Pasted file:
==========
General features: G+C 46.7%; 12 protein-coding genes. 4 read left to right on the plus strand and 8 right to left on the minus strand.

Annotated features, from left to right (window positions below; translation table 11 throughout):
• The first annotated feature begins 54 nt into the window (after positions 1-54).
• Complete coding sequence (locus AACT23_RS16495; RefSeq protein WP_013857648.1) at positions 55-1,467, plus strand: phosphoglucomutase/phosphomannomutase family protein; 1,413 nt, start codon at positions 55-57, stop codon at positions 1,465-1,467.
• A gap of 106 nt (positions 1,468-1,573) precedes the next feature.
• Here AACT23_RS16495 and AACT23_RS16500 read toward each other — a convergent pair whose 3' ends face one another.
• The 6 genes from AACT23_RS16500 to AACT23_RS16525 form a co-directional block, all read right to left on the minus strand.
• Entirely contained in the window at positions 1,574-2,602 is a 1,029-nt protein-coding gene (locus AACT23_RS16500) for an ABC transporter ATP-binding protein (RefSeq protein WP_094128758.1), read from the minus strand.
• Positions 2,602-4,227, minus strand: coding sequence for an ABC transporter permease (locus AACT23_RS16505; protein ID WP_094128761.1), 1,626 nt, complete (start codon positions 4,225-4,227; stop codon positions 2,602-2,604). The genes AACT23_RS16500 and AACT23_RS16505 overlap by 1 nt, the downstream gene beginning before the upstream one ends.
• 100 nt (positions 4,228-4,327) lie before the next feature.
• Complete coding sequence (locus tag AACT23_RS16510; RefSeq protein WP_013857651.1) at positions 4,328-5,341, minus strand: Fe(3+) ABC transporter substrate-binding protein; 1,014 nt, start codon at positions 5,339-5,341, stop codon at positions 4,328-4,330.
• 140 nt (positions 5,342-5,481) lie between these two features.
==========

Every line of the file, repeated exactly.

General features: G+C 46.7%; 12 protein-coding genes. 4 read left to right on the plus strand and 8 right to left on the minus strand.

Annotated features, from left to right (window positions below; translation table 11 throughout):
• The first annotated feature begins 54 nt into the window (after positions 1-54).
• Complete coding sequence (locus AACT23_RS16495; RefSeq protein WP_013857648.1) at positions 55-1,467, plus strand: phosphoglucomutase/phosphomannomutase family protein; 1,413 nt, start codon at positions 55-57, stop codon at positions 1,465-1,467.
• A gap of 106 nt (positions 1,468-1,573) precedes the next feature.
• Here AACT23_RS16495 and AACT23_RS16500 read toward each other — a convergent pair whose 3' ends face one another.
• The 6 genes from AACT23_RS16500 to AACT23_RS16525 form a co-directional block, all read right to left on the minus strand.
• Entirely contained in the window at positions 1,574-2,602 is a 1,029-nt protein-coding gene (locus AACT23_RS16500) for an ABC transporter ATP-binding protein (RefSeq protein WP_094128758.1), read from the minus strand.
• Positions 2,602-4,227, minus strand: coding sequence for an ABC transporter permease (locus AACT23_RS16505; protein ID WP_094128761.1), 1,626 nt, complete (start codon positions 4,225-4,227; stop codon positions 2,602-2,604). The genes AACT23_RS16500 and AACT23_RS16505 overlap by 1 nt, the downstream gene beginning before the upstream one ends.
• 100 nt (positions 4,228-4,327) lie before the next feature.
• Complete coding sequence (locus tag AACT23_RS16510; RefSeq protein WP_013857651.1) at positions 4,328-5,341, minus strand: Fe(3+) ABC transporter substrate-binding protein; 1,014 nt, start codon at positions 5,339-5,341, stop codon at positions 4,328-4,330.
• 140 nt (positions 5,342-5,481) lie between these two features.